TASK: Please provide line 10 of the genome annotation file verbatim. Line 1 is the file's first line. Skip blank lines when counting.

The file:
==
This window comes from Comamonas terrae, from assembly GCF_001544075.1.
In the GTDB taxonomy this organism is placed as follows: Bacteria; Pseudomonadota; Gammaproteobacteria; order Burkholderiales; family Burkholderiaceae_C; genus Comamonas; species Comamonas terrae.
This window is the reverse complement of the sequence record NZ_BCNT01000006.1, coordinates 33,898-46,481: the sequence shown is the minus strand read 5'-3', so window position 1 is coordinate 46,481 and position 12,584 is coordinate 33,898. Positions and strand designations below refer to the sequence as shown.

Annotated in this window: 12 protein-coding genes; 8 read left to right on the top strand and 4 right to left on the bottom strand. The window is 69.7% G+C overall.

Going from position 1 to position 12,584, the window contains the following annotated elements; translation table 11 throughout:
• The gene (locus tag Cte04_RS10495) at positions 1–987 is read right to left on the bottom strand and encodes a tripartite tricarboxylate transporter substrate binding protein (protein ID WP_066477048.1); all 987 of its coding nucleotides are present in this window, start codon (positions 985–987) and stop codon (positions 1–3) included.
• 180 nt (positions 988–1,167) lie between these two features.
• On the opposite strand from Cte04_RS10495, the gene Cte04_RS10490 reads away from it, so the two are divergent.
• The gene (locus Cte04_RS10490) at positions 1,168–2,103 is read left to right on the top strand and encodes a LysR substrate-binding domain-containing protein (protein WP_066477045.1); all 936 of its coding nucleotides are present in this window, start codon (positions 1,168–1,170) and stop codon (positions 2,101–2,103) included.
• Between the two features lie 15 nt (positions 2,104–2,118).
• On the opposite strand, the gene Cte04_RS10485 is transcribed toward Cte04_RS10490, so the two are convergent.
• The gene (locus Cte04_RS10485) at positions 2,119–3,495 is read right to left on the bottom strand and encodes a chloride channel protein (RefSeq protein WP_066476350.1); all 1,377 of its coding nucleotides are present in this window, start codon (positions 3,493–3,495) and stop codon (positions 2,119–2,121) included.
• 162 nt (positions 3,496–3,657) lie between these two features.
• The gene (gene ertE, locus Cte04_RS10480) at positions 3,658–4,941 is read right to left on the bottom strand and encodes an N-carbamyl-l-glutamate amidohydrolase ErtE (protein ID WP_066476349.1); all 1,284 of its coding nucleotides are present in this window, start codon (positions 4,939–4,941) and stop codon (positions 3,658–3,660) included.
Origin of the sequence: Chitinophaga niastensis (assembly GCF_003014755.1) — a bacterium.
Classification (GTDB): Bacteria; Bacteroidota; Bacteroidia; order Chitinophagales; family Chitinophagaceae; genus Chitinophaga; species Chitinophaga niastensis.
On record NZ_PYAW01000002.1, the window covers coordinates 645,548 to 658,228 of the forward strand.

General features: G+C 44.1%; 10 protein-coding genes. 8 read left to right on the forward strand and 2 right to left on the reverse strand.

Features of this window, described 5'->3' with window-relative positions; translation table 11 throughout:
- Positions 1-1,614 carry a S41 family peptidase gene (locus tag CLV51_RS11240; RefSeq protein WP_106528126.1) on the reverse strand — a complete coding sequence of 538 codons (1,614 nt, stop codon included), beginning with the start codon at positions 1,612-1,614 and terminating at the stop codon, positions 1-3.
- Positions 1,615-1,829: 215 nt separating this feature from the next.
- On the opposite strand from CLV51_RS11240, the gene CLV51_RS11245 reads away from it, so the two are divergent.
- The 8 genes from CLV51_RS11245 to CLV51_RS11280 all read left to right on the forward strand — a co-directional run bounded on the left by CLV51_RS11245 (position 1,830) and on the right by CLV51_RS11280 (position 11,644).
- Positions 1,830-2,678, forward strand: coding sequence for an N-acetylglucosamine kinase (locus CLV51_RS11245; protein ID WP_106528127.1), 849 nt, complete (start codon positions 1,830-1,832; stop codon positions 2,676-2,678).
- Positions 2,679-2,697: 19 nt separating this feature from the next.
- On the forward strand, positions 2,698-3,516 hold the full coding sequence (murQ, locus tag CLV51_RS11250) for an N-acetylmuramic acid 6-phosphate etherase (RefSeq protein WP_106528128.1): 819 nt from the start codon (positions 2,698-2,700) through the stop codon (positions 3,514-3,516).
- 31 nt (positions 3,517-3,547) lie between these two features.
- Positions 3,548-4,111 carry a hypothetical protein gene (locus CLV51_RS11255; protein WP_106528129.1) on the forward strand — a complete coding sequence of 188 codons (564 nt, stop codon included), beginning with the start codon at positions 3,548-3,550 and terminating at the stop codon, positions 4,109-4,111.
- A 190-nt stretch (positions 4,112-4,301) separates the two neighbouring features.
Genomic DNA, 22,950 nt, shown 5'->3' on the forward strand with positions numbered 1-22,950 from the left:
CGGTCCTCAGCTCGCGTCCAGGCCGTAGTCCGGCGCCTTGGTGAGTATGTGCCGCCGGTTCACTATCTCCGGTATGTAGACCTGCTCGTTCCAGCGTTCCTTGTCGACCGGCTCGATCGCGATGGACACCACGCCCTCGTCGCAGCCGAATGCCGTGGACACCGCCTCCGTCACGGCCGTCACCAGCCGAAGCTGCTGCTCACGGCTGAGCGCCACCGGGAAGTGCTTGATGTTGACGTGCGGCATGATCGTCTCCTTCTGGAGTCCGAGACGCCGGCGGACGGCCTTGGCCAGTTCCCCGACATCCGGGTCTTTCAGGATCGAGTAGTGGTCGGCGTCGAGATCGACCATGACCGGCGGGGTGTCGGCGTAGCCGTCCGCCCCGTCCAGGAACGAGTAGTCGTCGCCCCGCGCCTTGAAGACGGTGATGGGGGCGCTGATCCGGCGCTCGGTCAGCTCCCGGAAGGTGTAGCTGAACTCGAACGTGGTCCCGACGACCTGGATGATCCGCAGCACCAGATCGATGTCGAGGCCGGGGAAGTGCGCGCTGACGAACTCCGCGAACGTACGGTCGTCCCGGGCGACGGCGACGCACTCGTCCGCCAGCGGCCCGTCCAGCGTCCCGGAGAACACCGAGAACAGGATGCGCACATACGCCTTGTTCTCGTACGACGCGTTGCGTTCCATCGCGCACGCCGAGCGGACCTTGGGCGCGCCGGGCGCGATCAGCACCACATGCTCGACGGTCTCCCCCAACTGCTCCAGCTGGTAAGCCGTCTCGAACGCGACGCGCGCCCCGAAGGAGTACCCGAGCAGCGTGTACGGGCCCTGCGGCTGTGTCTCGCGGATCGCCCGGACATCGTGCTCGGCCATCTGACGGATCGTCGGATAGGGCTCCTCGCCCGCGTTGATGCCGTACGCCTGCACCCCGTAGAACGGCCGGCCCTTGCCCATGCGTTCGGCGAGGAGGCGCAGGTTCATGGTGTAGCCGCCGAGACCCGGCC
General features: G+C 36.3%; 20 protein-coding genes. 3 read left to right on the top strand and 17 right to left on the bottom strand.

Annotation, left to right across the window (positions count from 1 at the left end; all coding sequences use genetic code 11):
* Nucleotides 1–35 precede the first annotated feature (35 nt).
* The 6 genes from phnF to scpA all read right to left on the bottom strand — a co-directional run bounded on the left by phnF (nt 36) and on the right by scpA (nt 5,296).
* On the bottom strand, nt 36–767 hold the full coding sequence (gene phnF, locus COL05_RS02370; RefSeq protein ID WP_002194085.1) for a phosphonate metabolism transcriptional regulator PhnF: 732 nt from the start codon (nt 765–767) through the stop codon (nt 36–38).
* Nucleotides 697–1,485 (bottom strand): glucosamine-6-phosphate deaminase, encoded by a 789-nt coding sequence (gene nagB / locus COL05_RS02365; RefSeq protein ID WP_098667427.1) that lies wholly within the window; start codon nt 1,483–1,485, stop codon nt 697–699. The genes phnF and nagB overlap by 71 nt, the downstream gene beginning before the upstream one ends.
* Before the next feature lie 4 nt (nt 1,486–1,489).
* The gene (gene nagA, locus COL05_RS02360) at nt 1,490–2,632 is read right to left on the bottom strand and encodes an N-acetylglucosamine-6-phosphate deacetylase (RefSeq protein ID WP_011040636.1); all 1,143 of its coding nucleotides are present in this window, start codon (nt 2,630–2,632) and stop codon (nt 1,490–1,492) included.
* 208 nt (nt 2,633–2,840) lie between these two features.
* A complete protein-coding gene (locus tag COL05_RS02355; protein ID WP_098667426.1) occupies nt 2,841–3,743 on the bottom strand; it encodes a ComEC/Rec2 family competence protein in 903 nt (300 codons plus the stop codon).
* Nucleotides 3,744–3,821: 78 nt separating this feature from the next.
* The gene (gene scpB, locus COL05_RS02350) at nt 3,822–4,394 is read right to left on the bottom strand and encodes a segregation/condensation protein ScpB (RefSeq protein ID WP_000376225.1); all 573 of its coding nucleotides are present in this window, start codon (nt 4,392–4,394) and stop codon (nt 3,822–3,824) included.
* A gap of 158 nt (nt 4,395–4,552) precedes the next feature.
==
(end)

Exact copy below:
• Between the two features lie 15 nt (positions 2,104–2,118).